Edward Loder wurde 1788 in Bath in einer musikalische Familie geboren (seine Brüder hatten ebenfalls eine erfolgreiche Karriere im Musikbetrieb), wurde zum professionellen Geiger ausgebildet und war Leiter des Theatre Royal in Bath. Loders Familie schickte Edward nach Frankfurt/M. zu Ferdinand Riess, bei dem er sein Handwerk als Dirigent und Komponist lernte. 1851 übernahm er das Theatre Royal in Manchester, wo seine ersten Opern auf die Bühne kamen: Nourjahad gelangte 1834 zur Aufführung, es folgten Raymond und Agnes 1855 (mehrfach an anderen Theatern aufgeführt). Seine erfolgreichste Oper war The Willis or The Nightdancers von 1846, 1859 im St. James Theatre und in Covent Garden nochmals 1860 vorgestellt. Richard Bonynge hat daraus die Ouvertüre neben denen anderer viktorianischer Komponisten bei Somm eingespielt.
Raymond and Agnes sind in jüngerer Vergangenheit wieder aufgetaucht. 1966 gab die Universität von Cambridge im Arts Theatre unter David Grant in der Edition von Nicholas Temperley einen Eindruck des Werkes, in den 1970er Jahren dirigierte James Lockhart die Oper bei der BBC (Justin Lavender und Judith Howard in den Hauptrollen). Nun also erstmals eine kommerzielle Studioeinspielung der schwungvollen, romantischen Oper bei Retrospect Opera, die sich bereits durch manche hervorragende Aufnahmen vergessener Werke der Epoche ausgezeichnet hat. So haben wir über The Boatswain´s Mate von Ethel Smythe berichtet. Eine andere CD hält Musik von Charles Didbin fest. Von Charles Barnand und Solomon gibt es Pickwick, eine dramatische Kantate.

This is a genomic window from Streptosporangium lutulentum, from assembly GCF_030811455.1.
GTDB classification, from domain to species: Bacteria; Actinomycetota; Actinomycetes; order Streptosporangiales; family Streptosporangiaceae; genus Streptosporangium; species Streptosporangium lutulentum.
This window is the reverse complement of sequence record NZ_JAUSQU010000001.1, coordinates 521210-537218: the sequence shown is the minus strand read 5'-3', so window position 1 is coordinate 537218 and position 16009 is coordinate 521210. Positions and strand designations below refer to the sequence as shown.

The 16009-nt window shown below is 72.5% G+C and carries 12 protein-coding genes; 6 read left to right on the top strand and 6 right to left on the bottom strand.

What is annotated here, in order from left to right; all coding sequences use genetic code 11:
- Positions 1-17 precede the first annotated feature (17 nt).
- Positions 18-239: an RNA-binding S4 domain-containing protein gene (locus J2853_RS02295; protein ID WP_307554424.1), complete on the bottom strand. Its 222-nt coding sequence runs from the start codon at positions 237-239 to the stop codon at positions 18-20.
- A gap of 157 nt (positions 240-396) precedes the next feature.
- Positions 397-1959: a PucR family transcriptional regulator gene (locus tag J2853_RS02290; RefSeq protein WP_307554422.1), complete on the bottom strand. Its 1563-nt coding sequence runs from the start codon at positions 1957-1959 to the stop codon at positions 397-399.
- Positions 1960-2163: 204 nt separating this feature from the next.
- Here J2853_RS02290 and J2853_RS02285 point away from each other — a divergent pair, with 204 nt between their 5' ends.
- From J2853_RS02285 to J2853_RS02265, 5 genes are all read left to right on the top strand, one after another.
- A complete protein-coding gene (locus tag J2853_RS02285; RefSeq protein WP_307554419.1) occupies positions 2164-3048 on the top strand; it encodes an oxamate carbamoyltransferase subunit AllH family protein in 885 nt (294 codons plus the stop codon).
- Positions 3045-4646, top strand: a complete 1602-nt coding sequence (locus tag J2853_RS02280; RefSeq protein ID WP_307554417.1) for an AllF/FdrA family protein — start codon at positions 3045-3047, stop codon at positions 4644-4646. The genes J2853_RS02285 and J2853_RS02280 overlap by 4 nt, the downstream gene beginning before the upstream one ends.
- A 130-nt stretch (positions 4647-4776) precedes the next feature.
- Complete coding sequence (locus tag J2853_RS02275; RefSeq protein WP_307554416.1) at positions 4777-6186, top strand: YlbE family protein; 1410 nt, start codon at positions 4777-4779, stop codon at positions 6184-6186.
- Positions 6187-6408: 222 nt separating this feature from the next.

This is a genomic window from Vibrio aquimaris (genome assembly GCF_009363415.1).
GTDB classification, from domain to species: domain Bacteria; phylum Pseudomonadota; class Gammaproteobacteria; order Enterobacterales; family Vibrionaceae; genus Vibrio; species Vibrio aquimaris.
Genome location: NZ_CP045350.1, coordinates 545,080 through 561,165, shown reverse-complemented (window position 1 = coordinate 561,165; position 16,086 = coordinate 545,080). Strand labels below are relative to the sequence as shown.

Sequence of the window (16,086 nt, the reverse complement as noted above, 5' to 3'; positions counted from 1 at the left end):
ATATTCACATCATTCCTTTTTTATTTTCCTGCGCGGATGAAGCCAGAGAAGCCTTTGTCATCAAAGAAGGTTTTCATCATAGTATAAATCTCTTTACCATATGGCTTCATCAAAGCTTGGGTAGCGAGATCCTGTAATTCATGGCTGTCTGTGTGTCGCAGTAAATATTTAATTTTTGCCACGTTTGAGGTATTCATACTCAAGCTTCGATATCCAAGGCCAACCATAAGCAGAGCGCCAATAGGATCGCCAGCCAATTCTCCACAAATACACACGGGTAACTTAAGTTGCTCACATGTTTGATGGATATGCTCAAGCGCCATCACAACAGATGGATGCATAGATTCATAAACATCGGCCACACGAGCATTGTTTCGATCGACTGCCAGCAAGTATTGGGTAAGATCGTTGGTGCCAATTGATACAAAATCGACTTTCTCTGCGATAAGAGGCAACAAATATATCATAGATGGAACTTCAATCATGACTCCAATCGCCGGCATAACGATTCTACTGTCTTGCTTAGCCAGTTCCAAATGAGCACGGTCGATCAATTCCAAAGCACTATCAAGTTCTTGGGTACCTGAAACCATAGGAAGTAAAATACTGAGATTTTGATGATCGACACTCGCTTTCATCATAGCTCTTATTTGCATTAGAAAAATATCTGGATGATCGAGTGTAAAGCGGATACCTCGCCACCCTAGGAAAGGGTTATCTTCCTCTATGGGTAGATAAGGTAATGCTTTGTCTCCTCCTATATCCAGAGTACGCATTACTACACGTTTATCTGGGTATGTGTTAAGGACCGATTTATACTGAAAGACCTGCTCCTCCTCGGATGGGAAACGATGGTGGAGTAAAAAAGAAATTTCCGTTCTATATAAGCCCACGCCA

Im Folgenden gibt es einen Artikel von einem der eminenten Kenner der Oper des neunzehnten und frühen zwanzigsten Jahrhunderts, David Chandler, der uns bereits einige seiner kenntnisreichen Artikel zur Verfügung gestellt hat (vergl. seine Artikel zu Catalani, Montemezzi oder Smyth); in diesem Fall haben wir den Artikel dem Booklet zur neuen CD-Einspielung von Retrospect Opera (mit Libretto) entnommen und danken David Chandler und Valerie Langfield. Details zum Erwerb der Oper (2 CD RO005) gibt es hier. G. H.